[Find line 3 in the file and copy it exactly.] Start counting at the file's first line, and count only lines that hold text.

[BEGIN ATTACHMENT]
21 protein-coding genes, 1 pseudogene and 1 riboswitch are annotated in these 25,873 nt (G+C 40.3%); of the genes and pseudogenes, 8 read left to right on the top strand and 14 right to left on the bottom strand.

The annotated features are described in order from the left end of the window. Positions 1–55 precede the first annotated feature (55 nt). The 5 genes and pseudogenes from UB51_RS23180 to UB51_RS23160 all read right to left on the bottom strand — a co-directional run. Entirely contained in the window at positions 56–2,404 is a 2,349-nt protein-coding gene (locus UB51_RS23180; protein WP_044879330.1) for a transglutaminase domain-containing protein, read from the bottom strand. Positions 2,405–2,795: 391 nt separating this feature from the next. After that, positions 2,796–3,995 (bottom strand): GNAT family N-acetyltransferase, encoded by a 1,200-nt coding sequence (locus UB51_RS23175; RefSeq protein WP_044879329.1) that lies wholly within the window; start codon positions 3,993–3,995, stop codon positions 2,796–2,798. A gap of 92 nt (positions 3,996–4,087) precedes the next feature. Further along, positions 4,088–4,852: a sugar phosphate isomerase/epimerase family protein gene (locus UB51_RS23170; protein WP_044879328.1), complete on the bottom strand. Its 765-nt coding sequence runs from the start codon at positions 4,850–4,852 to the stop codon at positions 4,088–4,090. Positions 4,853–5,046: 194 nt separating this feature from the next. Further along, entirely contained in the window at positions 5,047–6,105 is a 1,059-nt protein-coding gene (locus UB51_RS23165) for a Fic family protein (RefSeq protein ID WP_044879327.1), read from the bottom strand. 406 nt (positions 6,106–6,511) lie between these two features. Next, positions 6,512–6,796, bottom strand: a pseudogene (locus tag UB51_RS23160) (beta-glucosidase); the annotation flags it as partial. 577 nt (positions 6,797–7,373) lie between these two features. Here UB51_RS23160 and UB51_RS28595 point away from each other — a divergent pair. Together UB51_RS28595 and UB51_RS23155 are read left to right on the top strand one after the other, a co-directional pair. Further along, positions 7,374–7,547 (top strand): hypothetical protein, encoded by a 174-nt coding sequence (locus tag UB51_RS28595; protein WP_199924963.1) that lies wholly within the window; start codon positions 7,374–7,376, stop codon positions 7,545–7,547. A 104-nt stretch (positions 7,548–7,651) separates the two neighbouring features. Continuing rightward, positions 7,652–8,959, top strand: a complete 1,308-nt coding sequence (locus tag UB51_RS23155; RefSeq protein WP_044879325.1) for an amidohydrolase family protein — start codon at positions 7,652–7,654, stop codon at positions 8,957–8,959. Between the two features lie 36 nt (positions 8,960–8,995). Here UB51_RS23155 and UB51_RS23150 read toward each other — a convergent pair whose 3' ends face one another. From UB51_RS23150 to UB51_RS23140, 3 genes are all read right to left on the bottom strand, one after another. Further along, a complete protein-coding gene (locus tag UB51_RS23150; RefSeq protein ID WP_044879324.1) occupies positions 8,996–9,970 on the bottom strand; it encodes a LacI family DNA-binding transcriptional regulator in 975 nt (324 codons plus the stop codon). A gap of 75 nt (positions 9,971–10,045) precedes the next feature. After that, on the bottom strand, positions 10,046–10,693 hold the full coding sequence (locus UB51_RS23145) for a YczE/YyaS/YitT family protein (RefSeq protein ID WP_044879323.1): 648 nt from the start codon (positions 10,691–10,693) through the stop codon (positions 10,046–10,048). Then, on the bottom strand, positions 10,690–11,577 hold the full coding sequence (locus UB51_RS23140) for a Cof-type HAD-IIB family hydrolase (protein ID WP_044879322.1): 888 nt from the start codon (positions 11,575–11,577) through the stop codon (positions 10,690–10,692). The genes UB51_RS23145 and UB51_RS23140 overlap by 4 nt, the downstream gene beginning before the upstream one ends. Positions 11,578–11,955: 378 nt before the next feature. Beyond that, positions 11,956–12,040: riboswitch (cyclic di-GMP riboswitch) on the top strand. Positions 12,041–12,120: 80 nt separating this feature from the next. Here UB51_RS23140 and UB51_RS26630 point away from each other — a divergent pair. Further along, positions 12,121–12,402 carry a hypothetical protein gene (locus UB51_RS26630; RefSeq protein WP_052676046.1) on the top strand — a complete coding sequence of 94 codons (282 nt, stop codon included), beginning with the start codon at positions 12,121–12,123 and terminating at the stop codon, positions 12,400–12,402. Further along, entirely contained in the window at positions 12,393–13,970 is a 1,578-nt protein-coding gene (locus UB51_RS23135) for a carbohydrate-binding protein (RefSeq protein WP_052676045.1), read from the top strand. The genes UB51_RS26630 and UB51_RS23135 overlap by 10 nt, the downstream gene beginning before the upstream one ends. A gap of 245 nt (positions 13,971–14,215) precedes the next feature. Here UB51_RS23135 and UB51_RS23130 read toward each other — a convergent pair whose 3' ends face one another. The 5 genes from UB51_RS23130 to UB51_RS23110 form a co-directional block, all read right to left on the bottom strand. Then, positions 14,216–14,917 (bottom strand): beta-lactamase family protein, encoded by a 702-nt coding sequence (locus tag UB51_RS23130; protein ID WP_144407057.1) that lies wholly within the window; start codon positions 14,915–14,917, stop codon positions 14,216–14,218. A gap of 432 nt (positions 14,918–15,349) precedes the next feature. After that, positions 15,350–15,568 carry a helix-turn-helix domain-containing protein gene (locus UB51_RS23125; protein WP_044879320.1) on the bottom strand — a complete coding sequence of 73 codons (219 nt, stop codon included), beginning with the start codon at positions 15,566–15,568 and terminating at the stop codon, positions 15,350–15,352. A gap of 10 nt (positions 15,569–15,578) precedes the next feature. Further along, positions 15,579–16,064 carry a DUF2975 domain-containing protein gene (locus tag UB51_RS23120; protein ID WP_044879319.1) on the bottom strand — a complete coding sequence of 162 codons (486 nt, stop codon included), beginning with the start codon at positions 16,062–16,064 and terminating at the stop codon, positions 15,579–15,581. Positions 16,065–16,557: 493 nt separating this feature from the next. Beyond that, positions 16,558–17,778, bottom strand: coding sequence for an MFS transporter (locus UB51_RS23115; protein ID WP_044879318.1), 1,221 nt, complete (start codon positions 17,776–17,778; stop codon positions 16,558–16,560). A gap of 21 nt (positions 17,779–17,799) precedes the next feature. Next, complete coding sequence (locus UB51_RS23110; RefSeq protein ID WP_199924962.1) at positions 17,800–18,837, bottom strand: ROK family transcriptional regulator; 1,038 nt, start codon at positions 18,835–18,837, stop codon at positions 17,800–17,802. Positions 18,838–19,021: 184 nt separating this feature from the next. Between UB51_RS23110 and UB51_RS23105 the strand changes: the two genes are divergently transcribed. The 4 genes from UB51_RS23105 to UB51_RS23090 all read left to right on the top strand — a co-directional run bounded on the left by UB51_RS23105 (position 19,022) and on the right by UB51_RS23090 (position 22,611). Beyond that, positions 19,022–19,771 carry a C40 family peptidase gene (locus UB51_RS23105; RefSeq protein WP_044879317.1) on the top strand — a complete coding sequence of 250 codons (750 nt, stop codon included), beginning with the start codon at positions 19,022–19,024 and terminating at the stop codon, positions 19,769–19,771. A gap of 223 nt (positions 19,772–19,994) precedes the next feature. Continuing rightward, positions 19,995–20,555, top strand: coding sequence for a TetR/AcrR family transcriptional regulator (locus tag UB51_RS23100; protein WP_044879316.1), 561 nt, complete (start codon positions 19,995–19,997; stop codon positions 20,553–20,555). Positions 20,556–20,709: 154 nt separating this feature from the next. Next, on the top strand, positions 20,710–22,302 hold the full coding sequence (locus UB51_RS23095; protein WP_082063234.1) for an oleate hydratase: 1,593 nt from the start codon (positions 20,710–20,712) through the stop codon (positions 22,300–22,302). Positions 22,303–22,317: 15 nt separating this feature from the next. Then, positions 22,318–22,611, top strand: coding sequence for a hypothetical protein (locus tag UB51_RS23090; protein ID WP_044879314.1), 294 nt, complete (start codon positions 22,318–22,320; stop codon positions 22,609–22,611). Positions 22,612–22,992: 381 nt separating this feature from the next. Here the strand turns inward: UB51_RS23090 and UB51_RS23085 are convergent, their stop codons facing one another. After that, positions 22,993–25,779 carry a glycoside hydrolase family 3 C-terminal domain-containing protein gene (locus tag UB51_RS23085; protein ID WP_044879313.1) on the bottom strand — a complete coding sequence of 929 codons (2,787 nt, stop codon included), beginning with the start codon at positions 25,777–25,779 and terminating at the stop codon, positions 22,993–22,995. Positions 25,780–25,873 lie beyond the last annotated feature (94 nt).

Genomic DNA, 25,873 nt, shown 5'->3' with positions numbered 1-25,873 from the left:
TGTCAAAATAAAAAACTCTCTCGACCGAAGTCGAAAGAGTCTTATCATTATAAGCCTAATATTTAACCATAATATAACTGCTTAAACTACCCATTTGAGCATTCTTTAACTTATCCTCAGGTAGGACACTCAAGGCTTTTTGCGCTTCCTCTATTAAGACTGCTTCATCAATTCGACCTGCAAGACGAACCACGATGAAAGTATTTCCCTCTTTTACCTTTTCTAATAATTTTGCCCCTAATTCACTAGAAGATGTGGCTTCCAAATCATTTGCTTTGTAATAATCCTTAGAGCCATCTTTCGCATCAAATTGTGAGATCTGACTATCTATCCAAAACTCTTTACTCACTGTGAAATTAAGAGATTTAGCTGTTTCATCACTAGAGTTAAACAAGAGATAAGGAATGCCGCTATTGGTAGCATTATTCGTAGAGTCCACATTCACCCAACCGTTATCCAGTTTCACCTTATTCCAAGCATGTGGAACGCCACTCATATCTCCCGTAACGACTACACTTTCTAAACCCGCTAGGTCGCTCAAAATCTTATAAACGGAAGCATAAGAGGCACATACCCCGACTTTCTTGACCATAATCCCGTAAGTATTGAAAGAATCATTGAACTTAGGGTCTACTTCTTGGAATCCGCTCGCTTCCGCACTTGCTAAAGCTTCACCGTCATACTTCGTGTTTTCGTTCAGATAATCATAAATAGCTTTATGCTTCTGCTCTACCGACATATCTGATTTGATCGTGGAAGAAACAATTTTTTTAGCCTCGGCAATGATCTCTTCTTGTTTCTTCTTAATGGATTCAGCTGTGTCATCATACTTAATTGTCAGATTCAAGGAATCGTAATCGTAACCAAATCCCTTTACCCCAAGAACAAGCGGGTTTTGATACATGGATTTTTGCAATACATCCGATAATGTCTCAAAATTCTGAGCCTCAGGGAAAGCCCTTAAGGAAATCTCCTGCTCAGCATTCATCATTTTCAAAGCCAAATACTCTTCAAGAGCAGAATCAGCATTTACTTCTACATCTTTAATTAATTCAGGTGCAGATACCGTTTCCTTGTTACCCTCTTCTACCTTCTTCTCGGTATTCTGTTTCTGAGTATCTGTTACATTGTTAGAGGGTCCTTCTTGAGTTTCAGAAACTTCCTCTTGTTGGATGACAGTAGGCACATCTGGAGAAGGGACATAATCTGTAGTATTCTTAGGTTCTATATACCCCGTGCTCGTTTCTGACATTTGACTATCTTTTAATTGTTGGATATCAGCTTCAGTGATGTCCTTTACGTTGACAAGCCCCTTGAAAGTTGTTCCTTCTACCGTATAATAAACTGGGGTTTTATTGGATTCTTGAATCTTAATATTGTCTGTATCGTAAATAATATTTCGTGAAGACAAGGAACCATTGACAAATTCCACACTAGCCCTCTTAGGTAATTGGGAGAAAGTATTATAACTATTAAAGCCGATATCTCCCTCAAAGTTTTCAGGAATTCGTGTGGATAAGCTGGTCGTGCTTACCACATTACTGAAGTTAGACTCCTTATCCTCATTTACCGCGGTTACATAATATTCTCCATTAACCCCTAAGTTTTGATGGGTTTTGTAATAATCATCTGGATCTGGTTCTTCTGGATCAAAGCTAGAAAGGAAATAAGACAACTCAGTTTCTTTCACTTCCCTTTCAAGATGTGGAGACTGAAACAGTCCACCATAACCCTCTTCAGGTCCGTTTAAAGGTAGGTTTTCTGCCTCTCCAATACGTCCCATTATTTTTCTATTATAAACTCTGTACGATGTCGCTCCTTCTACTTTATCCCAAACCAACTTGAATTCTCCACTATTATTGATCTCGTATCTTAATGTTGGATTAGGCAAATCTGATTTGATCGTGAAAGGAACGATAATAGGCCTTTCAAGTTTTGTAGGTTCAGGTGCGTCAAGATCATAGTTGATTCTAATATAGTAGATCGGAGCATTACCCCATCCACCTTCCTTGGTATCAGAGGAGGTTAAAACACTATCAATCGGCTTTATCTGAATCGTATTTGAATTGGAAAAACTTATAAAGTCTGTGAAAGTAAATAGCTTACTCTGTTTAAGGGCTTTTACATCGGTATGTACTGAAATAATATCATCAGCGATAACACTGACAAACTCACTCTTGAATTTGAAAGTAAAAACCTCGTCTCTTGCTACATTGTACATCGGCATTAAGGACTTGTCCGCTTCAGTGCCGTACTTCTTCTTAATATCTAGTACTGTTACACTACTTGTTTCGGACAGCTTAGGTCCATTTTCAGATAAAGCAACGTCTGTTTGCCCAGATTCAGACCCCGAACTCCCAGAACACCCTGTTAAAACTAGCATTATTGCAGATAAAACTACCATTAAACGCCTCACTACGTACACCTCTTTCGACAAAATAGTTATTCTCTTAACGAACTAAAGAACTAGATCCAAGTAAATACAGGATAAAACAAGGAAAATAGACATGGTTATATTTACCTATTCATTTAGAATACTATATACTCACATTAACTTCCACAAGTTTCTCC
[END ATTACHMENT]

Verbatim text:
Genomic DNA, 25,873 nt, shown 5'->3' with positions numbered 1-25,873 from the left: